Nutrition Tips for the Early Years
During the first few years of life, a person develops diet preferences and feeding habits that can continue into adulthood. That’s why it is critical for parents and caregivers to be knowledgeable about good nutrition and healthy feeding behaviors. Mealtime can be challenging for both caregivers and the child even if a disability is not present. However, when a child does present with a disability that affects their feeding or swallowing ability, mealtime can be a very unpleasant experience. If this is the case, parents and caregivers should seek out proper therapy to resolve major issues.
Babies Ages 0 to 1 Year
To say babies need adequate nutrition during their first year of life is an understatement. Babies grow at such a rapid rate their first year that they need more nutrients per pound of body weight than at any other time in life. It has been estimated that a baby’s weight will double by 5 months of age and triple by their first birthday. They will also grow 30 percent longer by 5 months and 50 percent longer by 12 months. During this time, a baby will develop feeding skills that will allow for advances in food type and texture. If an infant is not progressing appropriately in his or her feeding ability, an occupational or speech therapist specializing in feeding disorders should be contacted.
Breast milk is the preferred nutrition for all infants because of its immune-boosting properties and other health benefits. Breastfeeding is also beneficial to the mother. A lower risk of postpartum depression and a quicker return to prepregnancy weight has been found in women who breastfeed. Research has also shown correlations between breastfeeding and decreased risk of developing diseases such as diabetes and breast cancer. The World Health Organization (WHO) and the American Academy of Pediatrics recommends that an infant be fed breast milk exclusively for the first six months followed by continued breastfeeding while complementary foods are introduced. These organizations encourage mothers to breastfeed through the first year and even longer, if desired by mother and baby.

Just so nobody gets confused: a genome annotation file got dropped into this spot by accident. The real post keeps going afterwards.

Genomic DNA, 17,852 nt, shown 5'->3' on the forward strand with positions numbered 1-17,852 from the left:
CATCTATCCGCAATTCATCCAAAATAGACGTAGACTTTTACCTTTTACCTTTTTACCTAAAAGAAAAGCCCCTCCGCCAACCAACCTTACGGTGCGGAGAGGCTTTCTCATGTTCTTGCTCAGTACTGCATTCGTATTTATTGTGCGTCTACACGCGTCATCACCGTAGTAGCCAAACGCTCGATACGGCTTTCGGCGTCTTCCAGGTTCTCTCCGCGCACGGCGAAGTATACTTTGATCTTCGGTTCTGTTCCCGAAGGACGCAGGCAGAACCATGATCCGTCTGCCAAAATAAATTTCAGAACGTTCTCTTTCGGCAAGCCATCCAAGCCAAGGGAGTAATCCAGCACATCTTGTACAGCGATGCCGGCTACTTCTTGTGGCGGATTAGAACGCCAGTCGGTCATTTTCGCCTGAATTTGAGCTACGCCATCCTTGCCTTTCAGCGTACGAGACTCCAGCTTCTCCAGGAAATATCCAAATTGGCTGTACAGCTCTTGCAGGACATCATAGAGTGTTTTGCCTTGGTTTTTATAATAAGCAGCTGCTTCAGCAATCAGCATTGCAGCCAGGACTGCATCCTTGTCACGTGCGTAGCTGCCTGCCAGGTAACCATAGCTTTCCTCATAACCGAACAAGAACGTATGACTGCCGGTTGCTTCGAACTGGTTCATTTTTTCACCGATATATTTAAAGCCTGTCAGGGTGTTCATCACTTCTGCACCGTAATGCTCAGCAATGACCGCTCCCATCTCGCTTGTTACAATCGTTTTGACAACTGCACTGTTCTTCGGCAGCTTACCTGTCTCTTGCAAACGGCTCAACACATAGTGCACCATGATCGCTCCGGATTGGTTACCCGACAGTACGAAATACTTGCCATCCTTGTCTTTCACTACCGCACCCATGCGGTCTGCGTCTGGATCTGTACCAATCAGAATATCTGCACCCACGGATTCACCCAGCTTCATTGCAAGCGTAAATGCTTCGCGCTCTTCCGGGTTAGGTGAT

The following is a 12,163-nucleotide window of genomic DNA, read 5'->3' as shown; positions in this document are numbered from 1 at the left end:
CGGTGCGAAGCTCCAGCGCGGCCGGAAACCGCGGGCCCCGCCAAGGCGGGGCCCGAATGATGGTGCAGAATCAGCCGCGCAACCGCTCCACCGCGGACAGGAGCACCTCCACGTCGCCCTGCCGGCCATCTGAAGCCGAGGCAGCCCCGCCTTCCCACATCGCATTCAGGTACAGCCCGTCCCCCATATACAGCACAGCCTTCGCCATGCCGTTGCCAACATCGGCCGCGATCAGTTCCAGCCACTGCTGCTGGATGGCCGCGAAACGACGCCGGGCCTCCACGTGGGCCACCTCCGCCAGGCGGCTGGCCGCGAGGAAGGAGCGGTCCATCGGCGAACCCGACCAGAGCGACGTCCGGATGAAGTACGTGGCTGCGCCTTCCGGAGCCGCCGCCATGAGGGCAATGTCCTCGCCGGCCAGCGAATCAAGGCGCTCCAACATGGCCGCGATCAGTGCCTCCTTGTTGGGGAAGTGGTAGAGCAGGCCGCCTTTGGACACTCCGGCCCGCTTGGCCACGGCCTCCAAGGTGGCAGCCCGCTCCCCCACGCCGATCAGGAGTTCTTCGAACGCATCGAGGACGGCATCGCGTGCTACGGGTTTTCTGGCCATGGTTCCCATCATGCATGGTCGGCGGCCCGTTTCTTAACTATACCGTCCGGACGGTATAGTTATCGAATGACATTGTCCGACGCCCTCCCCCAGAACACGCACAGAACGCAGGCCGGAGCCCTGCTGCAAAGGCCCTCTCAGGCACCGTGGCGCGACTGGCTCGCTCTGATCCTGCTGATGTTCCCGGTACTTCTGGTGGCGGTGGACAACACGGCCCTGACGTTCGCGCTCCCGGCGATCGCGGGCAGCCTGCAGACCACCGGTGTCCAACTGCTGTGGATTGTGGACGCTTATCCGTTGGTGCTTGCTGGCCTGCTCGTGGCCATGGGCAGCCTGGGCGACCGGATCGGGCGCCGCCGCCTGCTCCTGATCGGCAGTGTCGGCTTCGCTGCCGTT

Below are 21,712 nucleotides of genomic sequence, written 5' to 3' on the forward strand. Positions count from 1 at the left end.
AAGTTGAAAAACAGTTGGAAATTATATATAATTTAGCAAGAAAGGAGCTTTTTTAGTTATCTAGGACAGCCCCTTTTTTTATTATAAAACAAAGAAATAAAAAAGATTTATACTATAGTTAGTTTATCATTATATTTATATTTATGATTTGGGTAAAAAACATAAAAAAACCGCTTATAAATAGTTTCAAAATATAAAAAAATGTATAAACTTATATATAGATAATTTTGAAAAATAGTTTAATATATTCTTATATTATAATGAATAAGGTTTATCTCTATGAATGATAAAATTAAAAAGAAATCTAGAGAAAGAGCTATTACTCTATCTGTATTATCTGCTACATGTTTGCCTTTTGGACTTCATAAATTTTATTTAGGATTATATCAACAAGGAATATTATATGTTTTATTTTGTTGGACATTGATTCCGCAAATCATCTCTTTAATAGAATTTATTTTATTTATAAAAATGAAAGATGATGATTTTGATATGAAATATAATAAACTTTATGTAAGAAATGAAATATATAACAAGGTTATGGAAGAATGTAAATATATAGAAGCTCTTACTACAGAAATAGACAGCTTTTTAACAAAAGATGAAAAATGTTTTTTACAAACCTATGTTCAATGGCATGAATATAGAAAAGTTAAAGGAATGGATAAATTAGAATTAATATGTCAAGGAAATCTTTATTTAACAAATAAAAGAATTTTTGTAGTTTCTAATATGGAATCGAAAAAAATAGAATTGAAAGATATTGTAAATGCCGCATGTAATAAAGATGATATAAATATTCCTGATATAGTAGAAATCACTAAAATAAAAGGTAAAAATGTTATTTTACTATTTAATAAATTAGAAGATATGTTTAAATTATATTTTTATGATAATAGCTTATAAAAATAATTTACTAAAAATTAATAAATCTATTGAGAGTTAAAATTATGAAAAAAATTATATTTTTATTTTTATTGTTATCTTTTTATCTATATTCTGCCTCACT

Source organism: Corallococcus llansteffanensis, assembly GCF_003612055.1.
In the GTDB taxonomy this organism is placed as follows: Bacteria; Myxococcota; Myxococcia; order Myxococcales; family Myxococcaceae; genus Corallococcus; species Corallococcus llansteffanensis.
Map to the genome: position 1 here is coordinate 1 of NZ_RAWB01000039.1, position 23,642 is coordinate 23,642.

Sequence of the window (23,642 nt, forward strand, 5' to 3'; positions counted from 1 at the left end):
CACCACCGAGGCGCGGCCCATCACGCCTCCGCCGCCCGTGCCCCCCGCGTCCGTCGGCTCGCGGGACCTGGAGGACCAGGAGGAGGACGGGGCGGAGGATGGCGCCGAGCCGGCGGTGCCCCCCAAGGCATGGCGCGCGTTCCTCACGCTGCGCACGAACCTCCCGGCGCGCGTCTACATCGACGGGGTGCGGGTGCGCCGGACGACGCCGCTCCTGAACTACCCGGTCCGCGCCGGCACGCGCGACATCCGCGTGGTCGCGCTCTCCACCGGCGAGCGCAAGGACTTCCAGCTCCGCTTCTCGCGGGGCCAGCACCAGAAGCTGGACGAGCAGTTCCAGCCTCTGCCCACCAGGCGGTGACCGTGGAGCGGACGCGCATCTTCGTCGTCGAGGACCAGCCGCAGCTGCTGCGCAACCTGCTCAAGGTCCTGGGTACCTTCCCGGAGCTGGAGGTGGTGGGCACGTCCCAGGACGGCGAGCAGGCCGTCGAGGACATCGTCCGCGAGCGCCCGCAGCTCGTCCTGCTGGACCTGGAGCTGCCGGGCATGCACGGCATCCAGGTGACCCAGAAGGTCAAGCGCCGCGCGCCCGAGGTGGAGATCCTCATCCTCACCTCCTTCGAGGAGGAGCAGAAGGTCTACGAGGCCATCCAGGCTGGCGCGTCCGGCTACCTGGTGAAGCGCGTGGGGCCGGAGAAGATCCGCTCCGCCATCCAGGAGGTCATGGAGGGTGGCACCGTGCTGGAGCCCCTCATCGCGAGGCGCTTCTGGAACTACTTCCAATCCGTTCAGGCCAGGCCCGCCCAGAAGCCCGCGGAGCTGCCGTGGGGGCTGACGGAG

Studies have shown that a large percentage of Americans continue to introduce their infants to complementary foods before 4 months of age even though the recommendations are to wait until at least the 4-month mark before starting solids. Unhealthy feeding behaviors and weight outcomes have been seen in babies who are introduced too early to complementary foods. Parents and caregivers should watch for developmental signs of readiness in the baby such as a tongue thrust reflex, movement of the gag reflex to the back of the mouth, ability to sit without support, and the desire to eat. Feeding guidelines recommend introducing one new food at a time and waiting three to five days before moving on to another new food. This gives the parent or caregiver time to observe any adverse reactions that may result. Avoid feeding a baby sugary or salty foods because they are not only lacking in nutrients but may also be enhancing a baby’s preference for these types of unhealthy foods. Appropriate beginner foods include pureed fruits, vegetables, beans, and lean meats. Research has shown that it can take up to 10 or 20 exposures before a baby will accept a certain food. Some great finger foods include bananas, avocados, sweet peas, whole grain Cheerios, cooked lentils, cooked carrot slices, cheese slices, and whole grain pasta noodles. By following these nutrition guidelines, a caregiver can provide a healthy food environment that can benefit the baby’s health not only now but also in the future.